Coos Bay Protest Summation and Reflections

by Boop Troop Eugene

by Kit Liminal

I want to tell you all about Coos Bay. On Tuesday I witnessed community activism at its most personal, its most vulnerable, and its most compassionate. Supporters gathered at Tuesday's City Council meeting to elevate the needs and immediate concerns of minority sub-communities, demanded minority sub-community inclusion in City proclamations relating to racial injustices, and took meaningful steps towards electing new members of City government that would seriously respond to the crises facing the Coos Bay community. Racism is alive in Coos Bay. Among the topics of discussion was the lynching of Alonzo Tucker in Coos Bay at the start of the 20th century, Justice4Saraya, KKK safe havens in neighboring areas still present today, complex socioeconomic issues relating to racism, and recent racist vandalism and assault in the region. It's important to remember the privilege of relative anonymity that comes with activism in a larger town. In Coos Bay, activists are not afforded this security.
On both sides of the skirmish-line, community members addressed their neighbors by name. They know where each other live. They know where each other work, and where their children go to school. The overflowing anger of the counter-protesters felt demonstrably more personal and targeted than I have seen anywhere else. It is unacceptable, although ultimately unsurprising, to hear of the normalization of death threats and implications of violence directed at community organizers, whose objectives benefit not only those whose lives are directly impacted by systemic racism but the community as a whole. In many instances, it became clear that the counter-protesters were largely informed by partisan media or outright conspiracy theories, often referring to a faceless "Antifa" roaming the countryside with intent to destroy their way of life. Many voiced these concerns but were left unable to rationalize their anger when it was explained that "Antifa" literally just means someone who is "anti-fascist" - a sentiment that some of the counter-protesters seemed to relate to (particularly relevant to the "anti-fascist" nature of the 2nd Amendment).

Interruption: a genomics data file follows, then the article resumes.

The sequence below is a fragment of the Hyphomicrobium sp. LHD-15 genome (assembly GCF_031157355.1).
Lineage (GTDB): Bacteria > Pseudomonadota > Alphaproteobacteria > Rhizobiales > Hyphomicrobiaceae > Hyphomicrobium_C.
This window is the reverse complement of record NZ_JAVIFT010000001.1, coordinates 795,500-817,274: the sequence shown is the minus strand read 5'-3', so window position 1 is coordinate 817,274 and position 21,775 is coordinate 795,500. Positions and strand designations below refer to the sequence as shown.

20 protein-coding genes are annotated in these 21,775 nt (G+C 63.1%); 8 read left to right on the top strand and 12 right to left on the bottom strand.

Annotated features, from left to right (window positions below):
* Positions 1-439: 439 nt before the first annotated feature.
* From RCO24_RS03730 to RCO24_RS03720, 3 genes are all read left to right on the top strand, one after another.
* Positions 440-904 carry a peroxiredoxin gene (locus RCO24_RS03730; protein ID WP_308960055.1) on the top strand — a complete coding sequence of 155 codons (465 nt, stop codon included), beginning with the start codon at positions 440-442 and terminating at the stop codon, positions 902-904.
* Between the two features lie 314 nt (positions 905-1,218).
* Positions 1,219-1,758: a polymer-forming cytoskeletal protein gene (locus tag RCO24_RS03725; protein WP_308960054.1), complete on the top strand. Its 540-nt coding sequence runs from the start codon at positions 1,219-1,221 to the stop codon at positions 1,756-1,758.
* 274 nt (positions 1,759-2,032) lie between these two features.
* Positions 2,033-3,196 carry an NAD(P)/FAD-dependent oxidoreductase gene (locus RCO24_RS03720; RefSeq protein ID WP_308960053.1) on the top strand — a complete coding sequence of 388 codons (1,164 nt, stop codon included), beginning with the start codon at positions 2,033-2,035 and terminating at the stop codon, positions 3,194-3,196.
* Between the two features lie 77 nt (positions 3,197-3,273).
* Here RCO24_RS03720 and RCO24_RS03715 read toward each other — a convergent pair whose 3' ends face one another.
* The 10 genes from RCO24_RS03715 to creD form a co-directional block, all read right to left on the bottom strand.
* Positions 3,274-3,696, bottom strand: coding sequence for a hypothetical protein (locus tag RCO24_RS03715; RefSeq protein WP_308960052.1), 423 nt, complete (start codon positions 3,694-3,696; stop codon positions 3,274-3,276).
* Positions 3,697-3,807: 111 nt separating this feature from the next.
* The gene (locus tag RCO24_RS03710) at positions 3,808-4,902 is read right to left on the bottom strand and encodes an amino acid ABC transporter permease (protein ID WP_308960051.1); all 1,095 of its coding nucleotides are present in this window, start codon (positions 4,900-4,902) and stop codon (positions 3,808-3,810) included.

As community members spoke with one another, a portion of the counter-protesters became confused by their own actions, once it was clear that their behavior would not be empowered by violent reactions. Some counter-protesters began to call each other out on hateful speech, some even shifting their positions to say they were there to protect our 1st Amendment rights. Protesters and remaining counter-protesters mostly agreed that the City government was not acting in anyone's interest, and that they would be better off holding their own unofficial "community council meeting"---tentatively scheduled for Friday at 6 PM—to continue to discuss issues relevant to all parties in a more casual setting.
Solidarity and love

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